Yes, that is the most important aspect in the war humanity is waging against HIV/AIDS.

It happens with time that the scientific developments bring changes that make once chronic health problems easily manageable and it will happen with HIV-AIDS as well.

But the biggest problem associated with HIV-AIDS is the social stigma that the victims face – leading to their expulsion from society – their social boycott – their ‘criminal’ humiliation (and intimidation).

And it is not country/society specific and can be felt in many societies that are seen ‘free, democratic and advanced’.

The crisis can be managed well if scientific prowess goes together with increasing social mainstreaming and acceptance of millions living with the dreaded virus – the single biggest health crisis the world has faced in the recent history – ever since it was identified in 1984.

Red Ribbon, the symbol that was created in 1991, to express solidarity with the victims, the HIV-AIDS affected people, and to spread awareness about the dreaded virus, has become the face of this movement – the movement that is yet to see significant gains in ‘social terms’ in many societies. We can easily gauge it from the fact that people related data on HIV-AIDS are still strictly confidential.

And Red Ribbon or any campaign to spread solidarity and awareness about the people affected with HIV-AIDs has to be ‘this feeling’ at its core – that it has to remove the feeling from their minds that they are ‘victims’.

But, as we all know, it is easier said than done.

In fact we consistently feel how difficult it is – to make people living with HIV-AIDS very much parts of our lives, our families, our societies – something that they are rightly entitled to – but something that gives us all a feeling of being similar to an ‘unachievable task’.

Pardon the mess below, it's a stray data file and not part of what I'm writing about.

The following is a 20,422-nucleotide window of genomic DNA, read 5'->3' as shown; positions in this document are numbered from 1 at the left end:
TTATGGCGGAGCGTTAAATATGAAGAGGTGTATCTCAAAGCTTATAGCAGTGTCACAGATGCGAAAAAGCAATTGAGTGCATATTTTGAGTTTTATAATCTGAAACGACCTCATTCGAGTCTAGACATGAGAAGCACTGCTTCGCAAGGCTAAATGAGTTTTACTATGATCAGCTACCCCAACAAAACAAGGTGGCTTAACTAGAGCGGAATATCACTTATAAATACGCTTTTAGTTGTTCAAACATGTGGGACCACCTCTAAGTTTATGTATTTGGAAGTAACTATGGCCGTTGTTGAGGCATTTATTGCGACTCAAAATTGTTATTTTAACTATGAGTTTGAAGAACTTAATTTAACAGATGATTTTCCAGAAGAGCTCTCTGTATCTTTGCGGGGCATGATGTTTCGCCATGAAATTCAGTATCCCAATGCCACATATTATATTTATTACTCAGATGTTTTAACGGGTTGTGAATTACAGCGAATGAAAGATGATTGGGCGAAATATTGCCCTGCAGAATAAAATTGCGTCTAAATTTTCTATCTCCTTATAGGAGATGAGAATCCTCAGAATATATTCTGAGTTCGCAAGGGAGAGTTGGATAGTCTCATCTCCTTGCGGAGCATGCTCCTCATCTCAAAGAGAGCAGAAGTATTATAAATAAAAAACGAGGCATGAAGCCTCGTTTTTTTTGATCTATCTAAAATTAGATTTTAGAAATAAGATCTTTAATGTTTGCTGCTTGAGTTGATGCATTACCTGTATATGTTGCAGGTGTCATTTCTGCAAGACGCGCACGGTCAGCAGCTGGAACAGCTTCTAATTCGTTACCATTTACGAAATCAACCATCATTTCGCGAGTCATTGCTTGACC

A sketch by my sister Ragini on this World AIDS Day 

©/IPR: Santosh Chaubey –



Thoughts on a day that has become the symbolism of our fight against HIV-AIDS – the fight seeds of which were sown 30 years ago.

Thoughts go to our brothers and sisters who are putting a brave front to recollect their lives while fighting the deadliest epidemic of the modern world that has snatched away over 25 million lives from us since its first recorded case in 1984.

Thoughts on a day that symbolizes our efforts, that tells how painstakingly the humankind has been trying to taken on and win the battle against HIV-AIDS, and that also tells how many of us make many lives more miserable and hurt the fight against the epidemic.

Yes, they can beat the odds better if we let them cruise along.

Yes, they can, and in fact they are entitled to, live livelier, complete and for many more years, like you and me, if we let ourselves to tag along them.

They are just like you and me, the perfect normal beings with the elements that define perfection in us, if there has to be some.